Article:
Posted June 11, 2019
CHICAGO (AP) — The inclusion of $35 million in funding for state port districts in Illinois Gov. J.B. Pritzker's budget is "awesome" but more money will be needed to repair the Port of Chicago's aging infrastructure, a port executive said.
The Illinois Ports Association had requested $250 million for all 19 Illinois port districts, including $100 million for the Illinois International Port District that oversees the Port of Chicago on the city's South Side, the Chicago Tribune reported.
Clayton Harris, the international district's executive director, said that while the funding isn't enough, he's pleased the General Assembly has started to recognize the ports' significance as a contributor to the state's economy.
"It's nowhere near what we need — but it's awesome," said Harris, a former prosecutor and state transportation official who has run the district since 2016. "We were never in the conversation before."
Pritzker signed the $40 billion state budget on Wednesday.
There's a laundry list of issues that need to be addressed at the Chicago port. The international district wants to renovate the Lake Calumet dock wall and pave the roadway between the dock wall and the transit sheds. Old rail needs to be removed and new transit sheds built. The fire suppression system needs to be replaced and around a mile of extra rail is required.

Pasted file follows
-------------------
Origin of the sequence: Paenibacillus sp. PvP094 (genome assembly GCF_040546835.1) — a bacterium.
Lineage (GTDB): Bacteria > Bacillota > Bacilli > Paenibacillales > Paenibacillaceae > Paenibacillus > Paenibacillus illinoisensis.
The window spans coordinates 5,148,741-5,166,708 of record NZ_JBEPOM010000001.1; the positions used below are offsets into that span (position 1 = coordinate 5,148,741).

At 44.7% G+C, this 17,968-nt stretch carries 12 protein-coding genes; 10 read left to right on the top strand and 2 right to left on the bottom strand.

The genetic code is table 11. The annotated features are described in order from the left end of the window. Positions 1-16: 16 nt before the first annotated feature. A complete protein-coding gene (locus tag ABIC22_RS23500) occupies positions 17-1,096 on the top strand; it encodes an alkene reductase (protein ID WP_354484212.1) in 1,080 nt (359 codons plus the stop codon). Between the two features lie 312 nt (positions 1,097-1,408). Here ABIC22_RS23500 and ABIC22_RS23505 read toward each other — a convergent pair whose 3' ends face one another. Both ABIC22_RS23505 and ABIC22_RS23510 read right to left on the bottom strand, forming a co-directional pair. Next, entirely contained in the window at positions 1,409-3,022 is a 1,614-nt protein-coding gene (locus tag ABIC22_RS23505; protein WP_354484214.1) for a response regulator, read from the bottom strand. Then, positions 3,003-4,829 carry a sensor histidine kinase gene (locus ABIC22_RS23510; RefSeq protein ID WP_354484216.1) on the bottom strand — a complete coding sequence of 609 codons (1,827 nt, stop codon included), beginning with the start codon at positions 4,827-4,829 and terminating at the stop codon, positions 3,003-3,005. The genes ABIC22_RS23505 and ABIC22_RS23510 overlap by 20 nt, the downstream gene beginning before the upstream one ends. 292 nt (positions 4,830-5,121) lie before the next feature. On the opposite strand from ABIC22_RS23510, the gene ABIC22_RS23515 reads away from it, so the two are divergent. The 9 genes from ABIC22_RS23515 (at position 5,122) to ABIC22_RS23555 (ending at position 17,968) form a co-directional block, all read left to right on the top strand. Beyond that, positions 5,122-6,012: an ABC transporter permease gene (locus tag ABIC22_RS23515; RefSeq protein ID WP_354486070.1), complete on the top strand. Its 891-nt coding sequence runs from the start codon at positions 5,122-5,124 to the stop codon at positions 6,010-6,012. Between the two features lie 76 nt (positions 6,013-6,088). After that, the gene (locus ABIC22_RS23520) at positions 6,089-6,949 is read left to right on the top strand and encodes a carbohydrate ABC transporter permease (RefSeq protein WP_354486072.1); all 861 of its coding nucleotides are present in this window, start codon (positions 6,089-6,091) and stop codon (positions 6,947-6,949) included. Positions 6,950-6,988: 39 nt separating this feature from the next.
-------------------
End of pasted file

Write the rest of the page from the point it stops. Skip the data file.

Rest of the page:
"We run from one patch to another," Harris said.
The Illinois International Port District has struggled in recent years. A 2013 audit discovered messy record-keeping and a lack of general oversight. Without any tax money, the district had $34.4 million in liabilities and an operating deficit of $1.1 million in 2015.
This year, it's projected to have $18.8 million in liabilities and a working income of $800,000, after efforts were made to clear and rent out district land and properties. And the state annulled a nearly four-decade-old $15 million loan, Harris said.
District board member Paul Chialdikas said the fortunes of the port have improved as Chicago has become a more desirable location for shipping, because goods can go both east and west.
"If we invest properly and build the infrastructure properly, we can win," Chialdikas said.